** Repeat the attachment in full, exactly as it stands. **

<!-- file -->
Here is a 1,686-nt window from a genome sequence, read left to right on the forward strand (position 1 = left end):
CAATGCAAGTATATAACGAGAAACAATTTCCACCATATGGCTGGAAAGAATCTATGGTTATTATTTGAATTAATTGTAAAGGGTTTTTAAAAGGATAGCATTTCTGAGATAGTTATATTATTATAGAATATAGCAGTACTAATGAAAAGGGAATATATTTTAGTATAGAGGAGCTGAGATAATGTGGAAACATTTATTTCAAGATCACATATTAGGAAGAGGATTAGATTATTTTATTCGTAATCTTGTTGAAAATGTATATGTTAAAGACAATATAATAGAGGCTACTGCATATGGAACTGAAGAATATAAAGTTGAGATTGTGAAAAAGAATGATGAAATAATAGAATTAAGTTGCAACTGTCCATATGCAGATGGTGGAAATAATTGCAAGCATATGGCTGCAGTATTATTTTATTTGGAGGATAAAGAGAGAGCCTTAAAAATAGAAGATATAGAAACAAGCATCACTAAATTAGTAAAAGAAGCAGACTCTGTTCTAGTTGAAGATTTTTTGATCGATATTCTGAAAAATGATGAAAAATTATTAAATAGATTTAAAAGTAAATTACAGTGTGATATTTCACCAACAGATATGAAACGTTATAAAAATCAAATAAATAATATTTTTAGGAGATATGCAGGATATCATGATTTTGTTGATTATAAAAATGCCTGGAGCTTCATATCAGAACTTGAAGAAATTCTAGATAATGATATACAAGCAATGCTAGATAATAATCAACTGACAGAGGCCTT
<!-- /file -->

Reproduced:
Here is a 1,686-nt window from a genome sequence, read left to right on the forward strand (position 1 = left end):
CAATGCAAGTATATAACGAGAAACAATTTCCACCATATGGCTGGAAAGAATCTATGGTTATTATTTGAATTAATTGTAAAGGGTTTTTAAAAGGATAGCATTTCTGAGATAGTTATATTATTATAGAATATAGCAGTACTAATGAAAAGGGAATATATTTTAGTATAGAGGAGCTGAGATAATGTGGAAACATTTATTTCAAGATCACATATTAGGAAGAGGATTAGATTATTTTATTCGTAATCTTGTTGAAAATGTATATGTTAAAGACAATATAATAGAGGCTACTGCATATGGAACTGAAGAATATAAAGTTGAGATTGTGAAAAAGAATGATGAAATAATAGAATTAAGTTGCAACTGTCCATATGCAGATGGTGGAAATAATTGCAAGCATATGGCTGCAGTATTATTTTATTTGGAGGATAAAGAGAGAGCCTTAAAAATAGAAGATATAGAAACAAGCATCACTAAATTAGTAAAAGAAGCAGACTCTGTTCTAGTTGAAGATTTTTTGATCGATATTCTGAAAAATGATGAAAAATTATTAAATAGATTTAAAAGTAAATTACAGTGTGATATTTCACCAACAGATATGAAACGTTATAAAAATCAAATAAATAATATTTTTAGGAGATATGCAGGATATCATGATTTTGTTGATTATAAAAATGCCTGGAGCTTCATATCAGAACTTGAAGAAATTCTAGATAATGATATACAAGCAATGCTAGATAATAATCAACTGACAGAGGCCTT